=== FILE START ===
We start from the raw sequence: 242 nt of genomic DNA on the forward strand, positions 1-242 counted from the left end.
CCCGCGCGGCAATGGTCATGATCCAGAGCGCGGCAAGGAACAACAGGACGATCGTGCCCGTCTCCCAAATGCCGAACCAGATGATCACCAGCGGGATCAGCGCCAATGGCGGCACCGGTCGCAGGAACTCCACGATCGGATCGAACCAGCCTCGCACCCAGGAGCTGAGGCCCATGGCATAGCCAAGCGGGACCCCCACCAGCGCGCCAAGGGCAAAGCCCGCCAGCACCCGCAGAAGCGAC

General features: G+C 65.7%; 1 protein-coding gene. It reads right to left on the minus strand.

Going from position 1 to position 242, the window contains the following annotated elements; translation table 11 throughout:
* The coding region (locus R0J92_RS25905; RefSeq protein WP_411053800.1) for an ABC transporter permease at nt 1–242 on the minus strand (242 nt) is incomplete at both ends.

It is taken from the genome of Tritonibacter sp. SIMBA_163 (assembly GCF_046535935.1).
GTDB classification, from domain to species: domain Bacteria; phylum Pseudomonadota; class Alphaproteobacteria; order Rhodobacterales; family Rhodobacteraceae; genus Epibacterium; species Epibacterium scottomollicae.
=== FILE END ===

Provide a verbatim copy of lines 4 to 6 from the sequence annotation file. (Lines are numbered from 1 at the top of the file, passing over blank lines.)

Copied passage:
Going from position 1 to position 242, the window contains the following annotated elements; translation table 11 throughout:
* The coding region (locus R0J92_RS25905; RefSeq protein WP_411053800.1) for an ABC transporter permease at nt 1–242 on the minus strand (242 nt) is incomplete at both ends.

It is taken from the genome of Tritonibacter sp. SIMBA_163 (assembly GCF_046535935.1).